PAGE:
Every week I talk to dozens of media business leaders about how they recruit senior executives. I ask them what the changing nature of business means for their hiring policies, what their recruitment challenges and pain points tend to be, and I also ask about the measures they take when they’re recruiting executives – the advertising they use, the contingency agencies taken on, and the headhunters they engage.
When I ask these questions I frequently hear the same answer repeated back to me:
‘Oh,’ the business leader will say. ‘I just recruit through my own network’.
The remark is usually qualified with: ‘we know everyone in the market anyway’.
I take a massive pinch of salt with remarks of this kind. I ask myself: but do they really know everyone?
Even if you’re running a media business and know a lot of very well-qualified people, can you be sure you know the exact person your business needs at this point in its development? Even if you are Sir Martin Sorrell or Rupert Murdoch, you aren’t going to know everyone.
By only recruiting known people a firm is potentially cutting itself off from new perspectives and innovative ideas. There are executives I could name who only ever hire people they’ve worked with before, regardless of whether they fit with a new business. Often this leads to Diminishing Gene Pool Syndrome, where the same people and ideas cycle around the same businesses.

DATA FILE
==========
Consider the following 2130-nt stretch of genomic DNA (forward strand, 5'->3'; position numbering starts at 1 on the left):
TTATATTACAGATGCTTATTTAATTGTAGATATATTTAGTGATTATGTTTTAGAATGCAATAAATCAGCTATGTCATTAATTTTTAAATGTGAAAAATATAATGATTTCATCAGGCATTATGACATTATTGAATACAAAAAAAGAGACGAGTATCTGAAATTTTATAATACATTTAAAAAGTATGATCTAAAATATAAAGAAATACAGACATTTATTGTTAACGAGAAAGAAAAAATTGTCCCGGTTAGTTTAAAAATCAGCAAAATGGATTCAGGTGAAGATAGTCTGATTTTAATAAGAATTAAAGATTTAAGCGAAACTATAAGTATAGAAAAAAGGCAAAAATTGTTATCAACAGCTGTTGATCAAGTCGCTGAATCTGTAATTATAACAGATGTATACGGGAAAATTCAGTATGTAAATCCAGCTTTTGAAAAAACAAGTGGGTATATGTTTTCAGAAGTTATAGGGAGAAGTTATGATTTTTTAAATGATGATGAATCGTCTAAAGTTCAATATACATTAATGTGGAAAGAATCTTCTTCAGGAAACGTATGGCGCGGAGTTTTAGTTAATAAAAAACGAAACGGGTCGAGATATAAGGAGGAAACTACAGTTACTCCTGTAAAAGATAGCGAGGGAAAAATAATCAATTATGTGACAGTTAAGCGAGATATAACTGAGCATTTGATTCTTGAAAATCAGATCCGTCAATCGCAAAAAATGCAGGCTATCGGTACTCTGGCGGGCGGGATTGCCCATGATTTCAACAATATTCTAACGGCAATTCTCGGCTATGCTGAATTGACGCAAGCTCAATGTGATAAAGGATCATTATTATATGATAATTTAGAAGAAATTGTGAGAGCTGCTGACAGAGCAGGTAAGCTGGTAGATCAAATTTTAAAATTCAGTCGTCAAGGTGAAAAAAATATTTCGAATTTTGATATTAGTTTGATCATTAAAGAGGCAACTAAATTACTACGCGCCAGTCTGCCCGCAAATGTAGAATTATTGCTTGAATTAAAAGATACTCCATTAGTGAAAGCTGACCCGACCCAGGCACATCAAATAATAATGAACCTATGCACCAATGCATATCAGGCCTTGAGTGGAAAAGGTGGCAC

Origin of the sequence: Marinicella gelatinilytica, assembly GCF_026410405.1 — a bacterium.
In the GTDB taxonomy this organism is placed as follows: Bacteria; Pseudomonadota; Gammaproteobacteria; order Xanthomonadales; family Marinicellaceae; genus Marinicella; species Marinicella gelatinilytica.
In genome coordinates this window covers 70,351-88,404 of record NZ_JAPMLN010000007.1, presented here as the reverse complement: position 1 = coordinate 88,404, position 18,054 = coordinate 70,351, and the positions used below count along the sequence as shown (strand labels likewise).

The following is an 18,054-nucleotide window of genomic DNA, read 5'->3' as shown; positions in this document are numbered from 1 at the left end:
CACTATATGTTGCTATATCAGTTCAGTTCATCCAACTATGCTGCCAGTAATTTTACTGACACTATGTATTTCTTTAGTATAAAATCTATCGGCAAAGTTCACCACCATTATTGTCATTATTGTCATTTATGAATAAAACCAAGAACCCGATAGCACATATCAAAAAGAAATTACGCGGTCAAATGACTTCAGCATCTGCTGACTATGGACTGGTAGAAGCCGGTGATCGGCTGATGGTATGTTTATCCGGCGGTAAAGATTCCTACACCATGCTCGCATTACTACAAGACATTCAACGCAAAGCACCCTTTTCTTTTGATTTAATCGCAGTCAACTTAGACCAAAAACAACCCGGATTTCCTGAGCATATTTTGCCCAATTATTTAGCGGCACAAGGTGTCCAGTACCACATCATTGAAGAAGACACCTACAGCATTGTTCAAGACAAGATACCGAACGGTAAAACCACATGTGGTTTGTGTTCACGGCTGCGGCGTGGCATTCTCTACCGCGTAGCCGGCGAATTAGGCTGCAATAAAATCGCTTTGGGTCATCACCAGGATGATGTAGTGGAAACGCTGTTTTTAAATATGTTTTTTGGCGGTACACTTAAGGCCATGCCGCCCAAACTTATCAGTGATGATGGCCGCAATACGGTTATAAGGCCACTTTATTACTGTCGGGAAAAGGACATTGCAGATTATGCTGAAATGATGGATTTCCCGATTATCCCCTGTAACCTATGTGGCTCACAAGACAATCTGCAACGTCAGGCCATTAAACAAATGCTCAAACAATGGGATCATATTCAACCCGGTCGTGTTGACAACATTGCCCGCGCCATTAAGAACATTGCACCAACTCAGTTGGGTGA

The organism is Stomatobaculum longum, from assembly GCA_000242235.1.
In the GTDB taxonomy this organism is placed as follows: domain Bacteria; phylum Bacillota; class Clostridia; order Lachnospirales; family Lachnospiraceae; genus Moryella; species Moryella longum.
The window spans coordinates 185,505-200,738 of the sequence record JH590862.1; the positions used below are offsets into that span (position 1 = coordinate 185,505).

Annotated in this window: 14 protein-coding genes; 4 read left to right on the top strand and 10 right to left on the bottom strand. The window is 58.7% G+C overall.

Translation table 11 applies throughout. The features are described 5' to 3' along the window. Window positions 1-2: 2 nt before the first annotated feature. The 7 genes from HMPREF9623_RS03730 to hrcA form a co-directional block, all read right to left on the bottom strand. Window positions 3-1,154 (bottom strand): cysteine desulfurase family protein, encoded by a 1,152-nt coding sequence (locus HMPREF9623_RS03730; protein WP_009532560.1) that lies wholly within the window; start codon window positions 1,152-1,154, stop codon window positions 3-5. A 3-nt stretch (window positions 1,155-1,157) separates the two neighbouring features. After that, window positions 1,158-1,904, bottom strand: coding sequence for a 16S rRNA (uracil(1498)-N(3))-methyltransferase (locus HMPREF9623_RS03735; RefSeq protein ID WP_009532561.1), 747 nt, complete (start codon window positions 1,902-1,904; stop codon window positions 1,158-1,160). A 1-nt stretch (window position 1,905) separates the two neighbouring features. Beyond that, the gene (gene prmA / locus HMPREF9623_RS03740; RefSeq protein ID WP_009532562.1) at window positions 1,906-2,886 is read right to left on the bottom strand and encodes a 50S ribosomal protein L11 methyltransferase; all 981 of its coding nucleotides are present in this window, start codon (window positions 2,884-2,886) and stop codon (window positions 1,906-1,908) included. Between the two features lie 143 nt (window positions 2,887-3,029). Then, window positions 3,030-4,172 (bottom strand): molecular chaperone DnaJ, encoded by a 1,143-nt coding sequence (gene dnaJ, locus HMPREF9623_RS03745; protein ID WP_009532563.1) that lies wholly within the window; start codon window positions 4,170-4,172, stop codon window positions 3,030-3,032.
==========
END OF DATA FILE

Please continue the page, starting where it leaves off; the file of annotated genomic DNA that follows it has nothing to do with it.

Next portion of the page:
Why willingly restrict yourself like that?
It should come as no surprise to hear that most of the business leaders I know who recruit largely through their own networks are those struggling with the adoption of digital and mobile technologies.
If we take the broadsheet newspaper business as an example, the chances were that a decade ago recruitment would be from one of four or five rivals within the sector. In today’s world, the best talent for these businesses is likely to be hidden away somewhere within Google, Facebook, an e-commerce business or an innovative start-up.
For every candidate assumed by a business leader as the ideal person to fill a vacancy, there could be twenty better people out in the market. These are the individuals who can make a real difference to a business, the only limitation is that they don’t yet know the hiring firm.
If you run the hiring business do you really only want to recruit people you know? What if your competitor hires the better people who lie outside your network? Can you afford to take that risk?